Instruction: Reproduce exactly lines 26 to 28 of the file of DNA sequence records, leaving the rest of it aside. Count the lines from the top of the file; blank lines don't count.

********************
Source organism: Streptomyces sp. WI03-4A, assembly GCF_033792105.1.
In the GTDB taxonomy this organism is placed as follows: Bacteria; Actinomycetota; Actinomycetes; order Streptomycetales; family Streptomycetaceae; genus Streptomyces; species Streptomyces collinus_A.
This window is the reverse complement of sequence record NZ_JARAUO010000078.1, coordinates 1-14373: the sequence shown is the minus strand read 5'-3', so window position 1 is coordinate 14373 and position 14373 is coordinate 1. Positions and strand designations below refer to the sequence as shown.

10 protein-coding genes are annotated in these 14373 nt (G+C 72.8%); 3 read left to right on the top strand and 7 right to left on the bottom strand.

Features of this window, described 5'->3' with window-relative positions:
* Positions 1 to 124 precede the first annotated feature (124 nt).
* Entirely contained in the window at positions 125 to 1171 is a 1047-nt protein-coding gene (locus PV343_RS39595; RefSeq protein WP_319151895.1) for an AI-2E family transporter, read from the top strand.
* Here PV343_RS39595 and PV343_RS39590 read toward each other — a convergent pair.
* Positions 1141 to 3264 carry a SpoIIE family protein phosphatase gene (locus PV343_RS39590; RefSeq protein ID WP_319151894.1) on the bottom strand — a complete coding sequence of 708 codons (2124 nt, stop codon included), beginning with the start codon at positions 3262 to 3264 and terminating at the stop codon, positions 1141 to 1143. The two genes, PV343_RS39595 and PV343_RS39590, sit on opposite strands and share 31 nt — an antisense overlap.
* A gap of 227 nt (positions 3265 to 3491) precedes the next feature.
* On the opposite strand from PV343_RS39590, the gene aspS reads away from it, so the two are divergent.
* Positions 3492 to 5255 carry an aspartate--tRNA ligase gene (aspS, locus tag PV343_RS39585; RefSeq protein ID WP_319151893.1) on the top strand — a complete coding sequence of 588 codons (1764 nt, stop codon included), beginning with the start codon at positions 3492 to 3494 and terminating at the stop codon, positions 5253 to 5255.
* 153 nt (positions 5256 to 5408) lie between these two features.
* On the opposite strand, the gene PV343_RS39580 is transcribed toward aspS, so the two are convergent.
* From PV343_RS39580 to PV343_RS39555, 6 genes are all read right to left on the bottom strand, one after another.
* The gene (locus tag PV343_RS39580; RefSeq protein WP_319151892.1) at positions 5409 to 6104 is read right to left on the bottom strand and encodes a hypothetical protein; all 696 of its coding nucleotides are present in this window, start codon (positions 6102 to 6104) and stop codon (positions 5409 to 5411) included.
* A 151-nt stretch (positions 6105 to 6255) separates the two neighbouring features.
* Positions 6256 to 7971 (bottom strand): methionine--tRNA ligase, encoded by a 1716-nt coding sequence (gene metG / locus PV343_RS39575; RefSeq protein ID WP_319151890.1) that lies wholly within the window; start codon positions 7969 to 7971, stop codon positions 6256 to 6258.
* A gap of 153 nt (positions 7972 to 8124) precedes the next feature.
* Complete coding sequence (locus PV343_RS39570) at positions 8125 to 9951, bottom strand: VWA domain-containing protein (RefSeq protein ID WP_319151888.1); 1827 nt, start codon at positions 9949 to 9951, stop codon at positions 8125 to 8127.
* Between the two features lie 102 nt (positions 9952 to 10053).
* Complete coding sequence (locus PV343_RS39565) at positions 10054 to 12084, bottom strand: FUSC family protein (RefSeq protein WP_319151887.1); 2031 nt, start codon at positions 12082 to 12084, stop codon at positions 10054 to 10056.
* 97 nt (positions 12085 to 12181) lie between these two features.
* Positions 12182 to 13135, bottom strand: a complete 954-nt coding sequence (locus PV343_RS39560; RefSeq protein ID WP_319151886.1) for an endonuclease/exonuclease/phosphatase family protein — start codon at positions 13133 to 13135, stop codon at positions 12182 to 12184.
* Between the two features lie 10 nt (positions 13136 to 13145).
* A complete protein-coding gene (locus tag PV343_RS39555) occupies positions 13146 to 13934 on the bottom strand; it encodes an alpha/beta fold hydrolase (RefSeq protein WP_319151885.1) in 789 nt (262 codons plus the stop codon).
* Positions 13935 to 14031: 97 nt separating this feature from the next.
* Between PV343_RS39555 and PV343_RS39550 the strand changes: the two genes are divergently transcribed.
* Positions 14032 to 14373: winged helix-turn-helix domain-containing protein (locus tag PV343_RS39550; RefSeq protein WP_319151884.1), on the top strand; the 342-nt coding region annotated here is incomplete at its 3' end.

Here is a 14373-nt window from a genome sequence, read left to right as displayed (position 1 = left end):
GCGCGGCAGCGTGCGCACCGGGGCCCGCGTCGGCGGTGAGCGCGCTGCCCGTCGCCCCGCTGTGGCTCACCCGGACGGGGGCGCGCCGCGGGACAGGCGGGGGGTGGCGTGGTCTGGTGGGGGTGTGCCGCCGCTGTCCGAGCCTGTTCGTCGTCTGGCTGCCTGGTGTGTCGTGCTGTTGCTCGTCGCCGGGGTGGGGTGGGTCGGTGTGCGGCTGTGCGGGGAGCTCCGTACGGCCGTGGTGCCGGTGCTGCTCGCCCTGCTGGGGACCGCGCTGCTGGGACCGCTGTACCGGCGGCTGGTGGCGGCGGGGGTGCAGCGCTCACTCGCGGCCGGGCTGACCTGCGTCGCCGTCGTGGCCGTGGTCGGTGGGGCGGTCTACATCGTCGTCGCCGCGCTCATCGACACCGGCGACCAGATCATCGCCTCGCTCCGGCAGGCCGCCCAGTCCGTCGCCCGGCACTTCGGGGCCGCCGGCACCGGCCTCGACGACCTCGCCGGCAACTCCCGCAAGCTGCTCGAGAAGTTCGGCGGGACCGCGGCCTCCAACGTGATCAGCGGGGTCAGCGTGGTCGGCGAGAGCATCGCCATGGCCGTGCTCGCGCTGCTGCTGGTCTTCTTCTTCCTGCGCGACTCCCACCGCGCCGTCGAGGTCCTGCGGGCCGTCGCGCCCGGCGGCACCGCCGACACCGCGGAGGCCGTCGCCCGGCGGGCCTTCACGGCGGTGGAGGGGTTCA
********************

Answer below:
* A complete protein-coding gene (locus tag PV343_RS39555) occupies positions 13146 to 13934 on the bottom strand; it encodes an alpha/beta fold hydrolase (RefSeq protein WP_319151885.1) in 789 nt (262 codons plus the stop codon).
* Positions 13935 to 14031: 97 nt separating this feature from the next.
* Between PV343_RS39555 and PV343_RS39550 the strand changes: the two genes are divergently transcribed.